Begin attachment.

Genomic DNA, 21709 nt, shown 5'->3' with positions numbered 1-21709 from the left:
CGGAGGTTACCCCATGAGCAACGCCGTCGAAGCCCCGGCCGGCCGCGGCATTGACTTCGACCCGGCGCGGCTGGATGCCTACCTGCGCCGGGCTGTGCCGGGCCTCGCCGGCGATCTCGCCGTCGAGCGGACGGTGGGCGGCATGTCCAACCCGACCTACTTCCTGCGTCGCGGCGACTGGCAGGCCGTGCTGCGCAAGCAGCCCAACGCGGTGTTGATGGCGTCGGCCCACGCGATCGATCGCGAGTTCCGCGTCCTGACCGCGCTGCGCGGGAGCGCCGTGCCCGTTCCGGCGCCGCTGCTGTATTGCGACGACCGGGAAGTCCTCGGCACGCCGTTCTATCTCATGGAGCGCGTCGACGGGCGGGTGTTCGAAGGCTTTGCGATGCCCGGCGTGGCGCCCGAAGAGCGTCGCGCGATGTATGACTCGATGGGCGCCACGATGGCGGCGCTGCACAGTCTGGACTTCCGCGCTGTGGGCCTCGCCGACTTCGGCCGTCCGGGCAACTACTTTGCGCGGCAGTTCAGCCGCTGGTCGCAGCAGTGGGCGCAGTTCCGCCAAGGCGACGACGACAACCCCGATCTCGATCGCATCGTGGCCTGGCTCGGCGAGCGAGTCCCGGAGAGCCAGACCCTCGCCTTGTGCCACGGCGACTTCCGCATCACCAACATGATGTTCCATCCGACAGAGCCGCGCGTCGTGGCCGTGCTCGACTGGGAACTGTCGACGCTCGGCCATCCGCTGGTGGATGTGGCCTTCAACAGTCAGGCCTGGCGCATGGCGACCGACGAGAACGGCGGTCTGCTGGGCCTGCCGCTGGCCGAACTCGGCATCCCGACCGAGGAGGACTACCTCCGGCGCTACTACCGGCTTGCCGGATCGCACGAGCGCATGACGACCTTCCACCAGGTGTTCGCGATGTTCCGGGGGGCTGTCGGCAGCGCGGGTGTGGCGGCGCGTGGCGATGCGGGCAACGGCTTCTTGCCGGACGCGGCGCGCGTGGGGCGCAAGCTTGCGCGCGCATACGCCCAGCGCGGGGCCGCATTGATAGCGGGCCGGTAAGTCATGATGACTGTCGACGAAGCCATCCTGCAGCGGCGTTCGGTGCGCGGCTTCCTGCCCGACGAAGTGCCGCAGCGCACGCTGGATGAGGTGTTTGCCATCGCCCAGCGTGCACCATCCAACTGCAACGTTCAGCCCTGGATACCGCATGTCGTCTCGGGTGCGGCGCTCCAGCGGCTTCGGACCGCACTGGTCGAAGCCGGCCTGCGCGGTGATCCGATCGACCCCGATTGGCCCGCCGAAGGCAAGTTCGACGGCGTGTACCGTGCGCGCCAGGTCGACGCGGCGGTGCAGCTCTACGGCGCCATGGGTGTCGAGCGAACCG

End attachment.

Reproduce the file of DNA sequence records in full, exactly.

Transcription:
Genomic DNA, 21709 nt, shown 5'->3' with positions numbered 1-21709 from the left:
CGGAGGTTACCCCATGAGCAACGCCGTCGAAGCCCCGGCCGGCCGCGGCATTGACTTCGACCCGGCGCGGCTGGATGCCTACCTGCGCCGGGCTGTGCCGGGCCTCGCCGGCGATCTCGCCGTCGAGCGGACGGTGGGCGGCATGTCCAACCCGACCTACTTCCTGCGTCGCGGCGACTGGCAGGCCGTGCTGCGCAAGCAGCCCAACGCGGTGTTGATGGCGTCGGCCCACGCGATCGATCGCGAGTTCCGCGTCCTGACCGCGCTGCGCGGGAGCGCCGTGCCCGTTCCGGCGCCGCTGCTGTATTGCGACGACCGGGAAGTCCTCGGCACGCCGTTCTATCTCATGGAGCGCGTCGACGGGCGGGTGTTCGAAGGCTTTGCGATGCCCGGCGTGGCGCCCGAAGAGCGTCGCGCGATGTATGACTCGATGGGCGCCACGATGGCGGCGCTGCACAGTCTGGACTTCCGCGCTGTGGGCCTCGCCGACTTCGGCCGTCCGGGCAACTACTTTGCGCGGCAGTTCAGCCGCTGGTCGCAGCAGTGGGCGCAGTTCCGCCAAGGCGACGACGACAACCCCGATCTCGATCGCATCGTGGCCTGGCTCGGCGAGCGAGTCCCGGAGAGCCAGACCCTCGCCTTGTGCCACGGCGACTTCCGCATCACCAACATGATGTTCCATCCGACAGAGCCGCGCGTCGTGGCCGTGCTCGACTGGGAACTGTCGACGCTCGGCCATCCGCTGGTGGATGTGGCCTTCAACAGTCAGGCCTGGCGCATGGCGACCGACGAGAACGGCGGTCTGCTGGGCCTGCCGCTGGCCGAACTCGGCATCCCGACCGAGGAGGACTACCTCCGGCGCTACTACCGGCTTGCCGGATCGCACGAGCGCATGACGACCTTCCACCAGGTGTTCGCGATGTTCCGGGGGGCTGTCGGCAGCGCGGGTGTGGCGGCGCGTGGCGATGCGGGCAACGGCTTCTTGCCGGACGCGGCGCGCGTGGGGCGCAAGCTTGCGCGCGCATACGCCCAGCGCGGGGCCGCATTGATAGCGGGCCGGTAAGTCATGATGACTGTCGACGAAGCCATCCTGCAGCGGCGTTCGGTGCGCGGCTTCCTGCCCGACGAAGTGCCGCAGCGCACGCTGGATGAGGTGTTTGCCATCGCCCAGCGTGCACCATCCAACTGCAACGTTCAGCCCTGGATACCGCATGTCGTCTCGGGTGCGGCGCTCCAGCGGCTTCGGACCGCACTGGTCGAAGCCGGCCTGCGCGGTGATCCGATCGACCCCGATTGGCCCGCCGAAGGCAAGTTCGACGGCGTGTACCGTGCGCGCCAGGTCGACGCGGCGGTGCAGCTCTACGGCGCCATGGGTGTCGAGCGAACCG